Flood of new supply to hit Suzhou’s office market
30 per cent vacancy rate likely because of city's mismatch between supply and demand
Sandy Li in Suzhou and Langi Chiang
The outlook for the office market in Suzhou in Jiangsu province - the first city to impose austerity measures to cool the overheated commercial property sector - is bleak, as new supply will reach a record high this year and next, analysts say.
Frank Chen, executive director for China at property consultancy CBRE, said the overall office vacancy rate in Suzhou was 20 per cent, but in the grade A segment it was 31 per cent last year.
"Hit by a historic high in new supply this and next year, the vacancy rate in the office market is going to climb higher in the city," he said in CBRE's Shanghai office.
An estimated two million square metres is scheduled for completion in the next two years, largely in the 288 square kilometre Suzhou Industrial Park (SIP), of which 80 square kilometres belongs to the China-Singapore co-operative zone.
Taking into account the 1.47 million square metres in existing stock, this would raise potential supply to 3.4 million square metres over the next two years, he said.
Suzhou has the ninth-largest new supply of commercial properties, including office and retail space, according to a survey of 20 cities by Insite China, a real-estate management company in Beijing. Nanjing in Jiangsu province tops the list, followed by Hangzhou in Zhejiang and Xiamen in Fujian.
However, Suzhou - about 35 minutes by high-speed train from Shanghai - takes up an average of only 100,000 square metres per year of new supply, Chen said.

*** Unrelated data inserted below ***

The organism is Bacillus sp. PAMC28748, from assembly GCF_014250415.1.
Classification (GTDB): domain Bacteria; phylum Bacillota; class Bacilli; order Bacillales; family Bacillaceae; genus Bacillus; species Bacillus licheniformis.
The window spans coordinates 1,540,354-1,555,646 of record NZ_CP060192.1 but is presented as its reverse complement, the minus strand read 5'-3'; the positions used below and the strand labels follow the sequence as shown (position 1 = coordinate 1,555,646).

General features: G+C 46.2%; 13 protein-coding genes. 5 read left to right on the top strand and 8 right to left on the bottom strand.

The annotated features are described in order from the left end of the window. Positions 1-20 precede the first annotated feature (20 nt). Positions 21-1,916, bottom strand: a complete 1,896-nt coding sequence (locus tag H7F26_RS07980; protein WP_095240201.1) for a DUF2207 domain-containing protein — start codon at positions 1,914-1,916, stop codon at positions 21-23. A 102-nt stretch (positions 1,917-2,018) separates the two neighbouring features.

"Although only half of the two million square metres may be completed according to schedule, the market will still be flooded with supply," he said. He expects the office vacancy rate to jump to 30 per cent in the coming two years if all projects are completed according to schedule.
A case in point is the completed grade A office project Harmony Tower. In the heart of the SIP, with offices on higher floors commanding a view of Jinji Lake, only 30 per cent of the space has been leased since it was ready for occupation a year ago.
"We have 70 per cent of the space still available for sale or for lease," a sales representative said last week.
"The rent and rent-free period are negotiable subject to the size the tenants require. Bigger sizes will get bigger discounts, but normally we will give a one-month rent-free period."
The space was going for 100 yuan (HK$126) to 122 yuan per square metre per month, she said.
The Suzhou government imposed measures last month to curb investment demand.
To deflate the commercial property bubble, the government ordered developers that win auctions for land designated for commercial purposes to hold 30 per cent for three years.
Zhang Ping, head of research at Insite China, said: "This is not a good policy to solve the existing problem. For projects that have already been finished, developers will now have to hold them themselves instead of selling them."
However, Powerlong Real Estate Holdings chief executive officer Hoi Wa Fong said: "It's a good policy to adjust market development, which is good for us. Without government control, there will be big problems."